Tuesday, July 21, 2009

Strong & Sturdy like an Old Redwood Tree

Favorite teas come and go like the sun and moon rise and fall, but Feng Huang Dancong Ba Xian is my one tea that I can always come back to, strong and sturdy like an old redwood tree.
I still have a vivid memory of trying this tea for the first time. Sean and I had the privilege of cupping it as soon as it came in. I still remember that small little guywan so packed full of leaves. The small and dainty little lid trying so hard to contain the wonder of this tea, its unique strength and patience lasting through many complex and highly aromatic infusions. I felt like I was floating and glowing fire from the unbelievable chi this tea so willingly gives to all. I have gotten to know this tea over the past few months. Getting to know so many of its facets through my own personal manipulation. You and I can both love this tea and love something completely different about it. Recently, Sean and I revisited this tea again.

GLASS: half full of tealeaves, 180 degree water, rinse, 1st infusion 2 minutes, 2nd infusion 1 minute with the rest going up by 15 seconds.

The first infusion had the fruity and delicate floral aromas I remembered but I craved the bold astringency that I feel gives such great chi.

The second infusion started bringing out that astringency that balances out the delicate notes.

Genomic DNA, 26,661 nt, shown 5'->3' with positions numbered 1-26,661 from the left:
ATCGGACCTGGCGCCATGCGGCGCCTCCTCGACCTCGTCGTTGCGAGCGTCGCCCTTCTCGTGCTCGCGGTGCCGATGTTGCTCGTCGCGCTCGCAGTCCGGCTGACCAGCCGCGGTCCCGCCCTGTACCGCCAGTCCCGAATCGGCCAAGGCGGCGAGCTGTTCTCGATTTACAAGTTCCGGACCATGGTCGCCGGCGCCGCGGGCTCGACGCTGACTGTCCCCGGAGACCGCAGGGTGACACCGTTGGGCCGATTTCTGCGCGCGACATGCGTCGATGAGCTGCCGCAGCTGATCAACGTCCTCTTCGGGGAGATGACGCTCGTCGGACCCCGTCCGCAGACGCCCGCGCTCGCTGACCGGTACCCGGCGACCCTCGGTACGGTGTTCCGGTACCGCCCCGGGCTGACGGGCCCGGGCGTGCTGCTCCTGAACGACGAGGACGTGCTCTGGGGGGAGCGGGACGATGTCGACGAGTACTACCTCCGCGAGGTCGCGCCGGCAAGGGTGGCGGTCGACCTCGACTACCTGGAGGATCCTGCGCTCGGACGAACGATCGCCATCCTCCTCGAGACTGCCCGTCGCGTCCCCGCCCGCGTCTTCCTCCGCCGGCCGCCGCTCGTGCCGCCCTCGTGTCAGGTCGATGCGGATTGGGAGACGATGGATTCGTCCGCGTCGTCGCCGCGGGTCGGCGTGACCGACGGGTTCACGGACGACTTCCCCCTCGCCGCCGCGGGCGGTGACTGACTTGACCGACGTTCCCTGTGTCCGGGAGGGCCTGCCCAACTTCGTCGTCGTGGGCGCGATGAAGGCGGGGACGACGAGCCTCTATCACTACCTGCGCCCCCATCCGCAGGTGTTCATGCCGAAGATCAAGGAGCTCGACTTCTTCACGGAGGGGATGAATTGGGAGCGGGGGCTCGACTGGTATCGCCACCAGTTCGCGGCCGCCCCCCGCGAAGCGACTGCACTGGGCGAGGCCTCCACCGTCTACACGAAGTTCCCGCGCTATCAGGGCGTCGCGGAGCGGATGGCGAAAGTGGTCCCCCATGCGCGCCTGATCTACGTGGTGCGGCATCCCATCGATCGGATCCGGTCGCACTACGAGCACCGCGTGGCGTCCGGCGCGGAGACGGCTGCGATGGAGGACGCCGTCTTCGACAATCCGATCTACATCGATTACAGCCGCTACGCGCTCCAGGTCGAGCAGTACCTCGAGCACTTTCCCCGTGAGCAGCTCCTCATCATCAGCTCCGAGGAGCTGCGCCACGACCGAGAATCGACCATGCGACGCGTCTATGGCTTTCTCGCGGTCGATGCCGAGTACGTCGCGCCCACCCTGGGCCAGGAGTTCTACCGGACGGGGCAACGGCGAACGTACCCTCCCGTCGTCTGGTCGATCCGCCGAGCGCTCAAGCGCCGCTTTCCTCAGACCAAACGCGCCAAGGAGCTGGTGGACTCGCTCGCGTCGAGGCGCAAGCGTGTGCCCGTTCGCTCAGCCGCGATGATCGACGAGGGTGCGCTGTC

Then it happened, the third infusion gave me a combination of the first two with one of the nicest lingering aromas I have tasted in a while. It was as if fragrant blossoms danced on my tongue and filled my senses as I exhaled.

Mondays at work can be pretty stressful with the work of the weekend weighing down on you and the tasks of the week slowly piling up, but we do work at a tea company. My biggest perk is being able to stop and enjoy my water and leaves; taking the time to slow down and forget about the paperwork and voicemails and remember why we are here. My passion is tea and tea is good to me.

Susana Mojica
Student of the leaf and passionate aficionado.

The story of these oolongs begin with Zhao Bing, the last emperor of Southern Song Dynasties who fled to Chaozhou, Guangdong in 1278 A.D. As his group marched through the Feng Huang Mountains, they picked fresh leaves from old tea trees and discovered that by chewing the leaves, their thirst was miraculously quenched. The leaves had sweet, floral and savory notes with an uplifting energy that helped them through their journey. Varietals and seeds from original trees such as this one were spread through the region, selected and cultivated, resulting in what we like to refer as an extended family with many generations.

1 comment:

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The fresh leaves from old tea trees by chewing the leaves, the thirst is miraculously quenched. The leaves has sweet, floral and savory notes with an uplifting energy that help them through their journey.